The progression is becoming miserably familiar: first, an invitation is proffered to someone of heterodox views; next, the forces of conformity congeal and solidify, circulating petitions, banging drums, and rambling about justice and what you will; then the would-be host begins to worry, announcing meekly that it is reviewing its options; and finally, the invitation is shamefully revoked, usually under the paradoxical auspices of broadmindedness and inclusion. “We’re sorry,” the typical explanation runs, “but we’re too permissive to allow your sort.”
This week’s target was the atheist and women’s-rights activist Ayaan Hirsi Ali, whose invitation to Brandeis University’s commencement ceremony was rescinded after pressure from an array of bleeding hearts threatened to turn the event into a learning experience. “Following a discussion today between President Frederick Lawrence and Ayaan Hirsi Ali,” Brandeis confirmed yesterday afternoon, “Ms. Hirsi Ali’s name has been withdrawn as an honorary degree recipient at this year’s commencement.” And that, as they say, was that.
Those who have remarked reflexively that they could not imagine a university giving in to pressure leveled against a staunch critic of Christianity or Judaism presumably do not know just how right they are. Responding to criticism after it elected to confer an honorary degree on Tony Kushner — a playwright who has admitted to having “a problem with the idea of a Jewish state” and to believing that “the biggest supporters of Israel are the most repulsive members of the Jewish community” — Brandeis clarified its policy toward the controversial, explaining that the college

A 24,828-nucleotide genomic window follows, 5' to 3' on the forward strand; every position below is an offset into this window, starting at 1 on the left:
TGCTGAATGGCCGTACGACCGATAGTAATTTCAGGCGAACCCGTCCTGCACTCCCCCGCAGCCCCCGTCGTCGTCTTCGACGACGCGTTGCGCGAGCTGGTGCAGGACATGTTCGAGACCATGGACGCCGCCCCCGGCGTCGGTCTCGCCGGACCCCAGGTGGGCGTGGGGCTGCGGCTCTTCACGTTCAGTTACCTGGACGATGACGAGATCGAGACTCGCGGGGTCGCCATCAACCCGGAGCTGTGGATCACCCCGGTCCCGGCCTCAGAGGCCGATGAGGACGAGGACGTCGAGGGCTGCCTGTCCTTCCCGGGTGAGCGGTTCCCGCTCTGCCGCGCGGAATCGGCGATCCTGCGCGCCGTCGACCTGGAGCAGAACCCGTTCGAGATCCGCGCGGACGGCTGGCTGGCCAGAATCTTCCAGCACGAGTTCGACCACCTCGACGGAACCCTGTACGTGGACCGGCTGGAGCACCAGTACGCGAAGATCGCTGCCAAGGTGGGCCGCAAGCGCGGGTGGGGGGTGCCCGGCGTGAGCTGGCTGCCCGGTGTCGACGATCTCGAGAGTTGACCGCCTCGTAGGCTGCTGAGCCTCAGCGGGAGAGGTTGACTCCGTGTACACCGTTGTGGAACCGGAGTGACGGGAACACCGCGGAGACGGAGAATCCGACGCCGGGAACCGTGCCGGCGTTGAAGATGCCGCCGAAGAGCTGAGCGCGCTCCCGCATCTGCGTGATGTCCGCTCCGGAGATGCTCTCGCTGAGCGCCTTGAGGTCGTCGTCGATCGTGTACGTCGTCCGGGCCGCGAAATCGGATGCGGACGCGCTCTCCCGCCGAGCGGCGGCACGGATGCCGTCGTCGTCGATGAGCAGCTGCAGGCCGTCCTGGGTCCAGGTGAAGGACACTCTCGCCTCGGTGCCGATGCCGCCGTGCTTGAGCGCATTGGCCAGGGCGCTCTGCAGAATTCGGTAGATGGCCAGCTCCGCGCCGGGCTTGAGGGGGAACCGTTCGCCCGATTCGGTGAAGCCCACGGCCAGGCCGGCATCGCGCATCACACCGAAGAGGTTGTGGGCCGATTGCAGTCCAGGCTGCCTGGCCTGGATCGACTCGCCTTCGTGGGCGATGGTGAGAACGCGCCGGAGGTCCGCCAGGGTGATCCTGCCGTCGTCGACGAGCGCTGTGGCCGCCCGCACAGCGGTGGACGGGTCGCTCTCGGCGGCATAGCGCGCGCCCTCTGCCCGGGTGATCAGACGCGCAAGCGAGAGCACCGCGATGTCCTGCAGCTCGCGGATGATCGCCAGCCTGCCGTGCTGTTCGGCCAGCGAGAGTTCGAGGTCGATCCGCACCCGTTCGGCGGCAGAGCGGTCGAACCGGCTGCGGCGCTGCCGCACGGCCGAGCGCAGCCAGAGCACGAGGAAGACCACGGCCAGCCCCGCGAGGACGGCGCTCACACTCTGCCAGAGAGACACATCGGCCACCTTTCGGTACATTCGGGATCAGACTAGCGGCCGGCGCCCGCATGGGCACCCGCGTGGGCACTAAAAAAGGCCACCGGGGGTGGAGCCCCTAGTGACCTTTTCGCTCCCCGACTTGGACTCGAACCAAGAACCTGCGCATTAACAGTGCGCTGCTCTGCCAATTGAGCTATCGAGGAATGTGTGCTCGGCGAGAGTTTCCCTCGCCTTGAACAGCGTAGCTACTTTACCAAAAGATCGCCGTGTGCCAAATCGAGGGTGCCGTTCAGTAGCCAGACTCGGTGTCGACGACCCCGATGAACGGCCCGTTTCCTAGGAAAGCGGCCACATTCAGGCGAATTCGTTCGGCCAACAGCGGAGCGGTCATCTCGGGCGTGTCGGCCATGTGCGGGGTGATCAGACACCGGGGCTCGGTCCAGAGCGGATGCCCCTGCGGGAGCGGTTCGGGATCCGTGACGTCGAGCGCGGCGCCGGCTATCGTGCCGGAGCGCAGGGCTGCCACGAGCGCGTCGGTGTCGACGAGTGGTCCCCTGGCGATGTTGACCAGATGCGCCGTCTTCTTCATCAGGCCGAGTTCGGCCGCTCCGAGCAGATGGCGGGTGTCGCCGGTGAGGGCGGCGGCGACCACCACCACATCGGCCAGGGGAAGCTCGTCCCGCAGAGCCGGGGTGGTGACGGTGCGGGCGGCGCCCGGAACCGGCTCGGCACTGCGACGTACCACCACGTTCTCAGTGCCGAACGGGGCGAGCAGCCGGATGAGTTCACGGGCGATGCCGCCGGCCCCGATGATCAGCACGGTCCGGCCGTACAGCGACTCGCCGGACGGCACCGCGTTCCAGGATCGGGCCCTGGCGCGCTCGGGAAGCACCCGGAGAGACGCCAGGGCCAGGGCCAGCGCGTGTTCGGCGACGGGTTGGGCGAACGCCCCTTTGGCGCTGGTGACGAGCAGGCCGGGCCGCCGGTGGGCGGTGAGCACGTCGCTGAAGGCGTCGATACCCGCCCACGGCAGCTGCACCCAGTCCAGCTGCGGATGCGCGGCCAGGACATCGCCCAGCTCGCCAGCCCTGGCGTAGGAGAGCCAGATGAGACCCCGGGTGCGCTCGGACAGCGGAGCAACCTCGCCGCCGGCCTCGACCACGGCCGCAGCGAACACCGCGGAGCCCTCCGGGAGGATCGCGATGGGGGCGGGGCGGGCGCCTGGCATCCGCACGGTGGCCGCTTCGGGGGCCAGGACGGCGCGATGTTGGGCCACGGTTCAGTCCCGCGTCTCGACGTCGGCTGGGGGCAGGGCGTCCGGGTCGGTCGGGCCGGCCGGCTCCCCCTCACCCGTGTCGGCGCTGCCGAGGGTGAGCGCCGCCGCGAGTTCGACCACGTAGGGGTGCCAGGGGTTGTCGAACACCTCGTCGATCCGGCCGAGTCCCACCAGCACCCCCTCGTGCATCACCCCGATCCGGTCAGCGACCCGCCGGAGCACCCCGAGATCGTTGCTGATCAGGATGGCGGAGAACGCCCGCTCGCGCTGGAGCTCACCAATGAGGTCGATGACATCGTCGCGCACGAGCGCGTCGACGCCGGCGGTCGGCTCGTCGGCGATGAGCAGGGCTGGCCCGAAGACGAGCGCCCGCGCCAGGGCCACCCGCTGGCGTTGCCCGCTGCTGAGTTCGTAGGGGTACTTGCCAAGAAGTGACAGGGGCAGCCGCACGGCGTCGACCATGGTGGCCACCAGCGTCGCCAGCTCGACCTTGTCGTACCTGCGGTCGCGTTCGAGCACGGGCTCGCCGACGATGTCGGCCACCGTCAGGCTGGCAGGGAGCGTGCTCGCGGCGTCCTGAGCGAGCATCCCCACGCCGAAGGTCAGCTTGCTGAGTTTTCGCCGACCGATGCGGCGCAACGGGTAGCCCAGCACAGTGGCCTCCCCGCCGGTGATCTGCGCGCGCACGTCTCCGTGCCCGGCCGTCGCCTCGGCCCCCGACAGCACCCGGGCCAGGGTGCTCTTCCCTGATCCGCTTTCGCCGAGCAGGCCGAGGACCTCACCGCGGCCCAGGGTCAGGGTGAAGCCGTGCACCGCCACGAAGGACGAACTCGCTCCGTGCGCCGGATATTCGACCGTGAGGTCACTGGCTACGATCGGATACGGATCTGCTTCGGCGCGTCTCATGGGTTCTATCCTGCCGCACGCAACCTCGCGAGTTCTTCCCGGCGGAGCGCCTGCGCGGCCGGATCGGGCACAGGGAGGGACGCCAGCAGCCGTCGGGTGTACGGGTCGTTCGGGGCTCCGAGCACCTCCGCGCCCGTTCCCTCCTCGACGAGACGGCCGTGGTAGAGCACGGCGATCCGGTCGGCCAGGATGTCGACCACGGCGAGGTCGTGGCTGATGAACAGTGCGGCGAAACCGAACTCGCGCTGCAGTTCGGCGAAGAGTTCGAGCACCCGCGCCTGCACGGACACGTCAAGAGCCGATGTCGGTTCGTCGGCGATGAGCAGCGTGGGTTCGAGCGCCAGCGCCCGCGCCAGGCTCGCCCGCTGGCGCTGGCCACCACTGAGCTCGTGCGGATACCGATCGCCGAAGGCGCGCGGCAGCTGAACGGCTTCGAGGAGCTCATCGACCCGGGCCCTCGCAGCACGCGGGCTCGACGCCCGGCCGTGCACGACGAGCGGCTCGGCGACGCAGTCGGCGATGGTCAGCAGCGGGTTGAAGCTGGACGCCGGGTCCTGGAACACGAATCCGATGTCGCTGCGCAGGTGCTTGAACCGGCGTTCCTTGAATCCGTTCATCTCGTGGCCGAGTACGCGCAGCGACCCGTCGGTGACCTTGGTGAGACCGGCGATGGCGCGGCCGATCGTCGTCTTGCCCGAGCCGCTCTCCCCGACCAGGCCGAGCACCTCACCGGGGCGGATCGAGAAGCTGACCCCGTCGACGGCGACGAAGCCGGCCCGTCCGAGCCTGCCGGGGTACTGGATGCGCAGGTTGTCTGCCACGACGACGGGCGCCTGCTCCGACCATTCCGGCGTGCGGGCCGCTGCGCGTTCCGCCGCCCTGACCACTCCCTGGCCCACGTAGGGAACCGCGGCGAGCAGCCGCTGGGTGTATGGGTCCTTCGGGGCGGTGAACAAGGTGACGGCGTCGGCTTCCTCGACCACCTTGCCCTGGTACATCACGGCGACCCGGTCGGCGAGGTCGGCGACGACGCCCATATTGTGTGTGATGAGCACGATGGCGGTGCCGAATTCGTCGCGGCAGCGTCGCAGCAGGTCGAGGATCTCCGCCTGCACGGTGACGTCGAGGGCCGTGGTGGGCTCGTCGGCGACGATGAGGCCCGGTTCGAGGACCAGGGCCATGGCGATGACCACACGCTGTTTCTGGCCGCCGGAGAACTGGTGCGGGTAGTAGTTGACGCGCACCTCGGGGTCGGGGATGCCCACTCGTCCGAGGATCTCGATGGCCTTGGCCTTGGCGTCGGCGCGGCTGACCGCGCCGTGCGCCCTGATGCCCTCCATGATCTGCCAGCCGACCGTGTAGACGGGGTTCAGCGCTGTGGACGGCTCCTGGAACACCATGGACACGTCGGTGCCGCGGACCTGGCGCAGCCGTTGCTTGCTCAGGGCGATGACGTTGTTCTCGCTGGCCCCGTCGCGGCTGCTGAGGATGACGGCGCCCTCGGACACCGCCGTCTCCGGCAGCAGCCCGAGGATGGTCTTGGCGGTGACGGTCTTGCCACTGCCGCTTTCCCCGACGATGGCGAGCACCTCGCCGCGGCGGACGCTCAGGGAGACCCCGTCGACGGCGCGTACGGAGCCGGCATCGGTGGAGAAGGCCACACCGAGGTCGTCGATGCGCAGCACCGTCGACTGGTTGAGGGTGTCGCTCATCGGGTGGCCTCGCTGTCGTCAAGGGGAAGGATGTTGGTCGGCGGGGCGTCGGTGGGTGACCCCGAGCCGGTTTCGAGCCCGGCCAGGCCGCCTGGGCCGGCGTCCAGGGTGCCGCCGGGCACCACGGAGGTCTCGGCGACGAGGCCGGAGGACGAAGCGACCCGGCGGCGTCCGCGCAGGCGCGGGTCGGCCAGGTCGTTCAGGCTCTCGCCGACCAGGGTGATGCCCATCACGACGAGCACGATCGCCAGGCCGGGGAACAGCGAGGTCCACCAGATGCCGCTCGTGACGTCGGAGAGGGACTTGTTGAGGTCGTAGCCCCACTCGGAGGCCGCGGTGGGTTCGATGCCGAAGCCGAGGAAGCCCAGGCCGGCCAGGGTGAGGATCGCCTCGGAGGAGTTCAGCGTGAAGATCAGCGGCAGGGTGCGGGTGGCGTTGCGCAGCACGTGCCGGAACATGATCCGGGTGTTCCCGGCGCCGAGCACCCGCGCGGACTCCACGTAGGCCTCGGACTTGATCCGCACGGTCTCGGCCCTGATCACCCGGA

bestows honorary degrees as a means of acknowledging the outstanding accomplishments or contributions of individual men and women in any of a number of fields of human endeavor. Just as Brandeis does not inquire into the political opinions and beliefs of faculty or staff before appointing them, or students before offering admission, so too the University does not select honorary degree recipients on the basis of their political beliefs or opinions.
I must say that it is rather difficult for a layman such as myself to comprehend precisely how the esteemed faculty at Brandeis intends to square this wholehearted insistence that it “does not select honorary degree recipients on the basis of their political beliefs or opinions” with its profession on Wednesday that, having recently reviewed the more acerbic of Ali’s political beliefs and opinions, it finds them to be “inconsistent with Brandeis University’s core values.” Perhaps I’m missing a critical emanation or penumbra here, but if the consciences and professions of its honorees have no bearing on the integrity of their achievements, it should not matter whether their convictions comport with those held by the University, should it?
The statement announcing Brandeis’s disinvitation confirms happily that Ali is held by the faculty to be “a compelling public figure and advocate for women’s rights” and that the powers-that-be “respect and appreciate her work to protect and defend the rights of women and girls throughout the world.” In this much at least, its authors did not err. In a less vapid world, Ali’s record would provoke the admiration, not the contempt, of the buzzwords-and-privilege crowd. In the face of the most appalling abuse, a weaker woman would have retreated from her project and gone quietly into hiding. Ali did no such thing. Instead, she established a foundation, the goal of which is to protect women in the West who are the victims of religiously inspired oppression and, in Ali’s own words, to
reinforce the basic rights and freedoms of women and girls, including security and control of their own bodies, access to an education, the ability to work outside the home and control their own income, freedom of expression and association, and the myriad other basic civil rights defined under the laws of Western democracies and the Universal Declaration of Human Rights.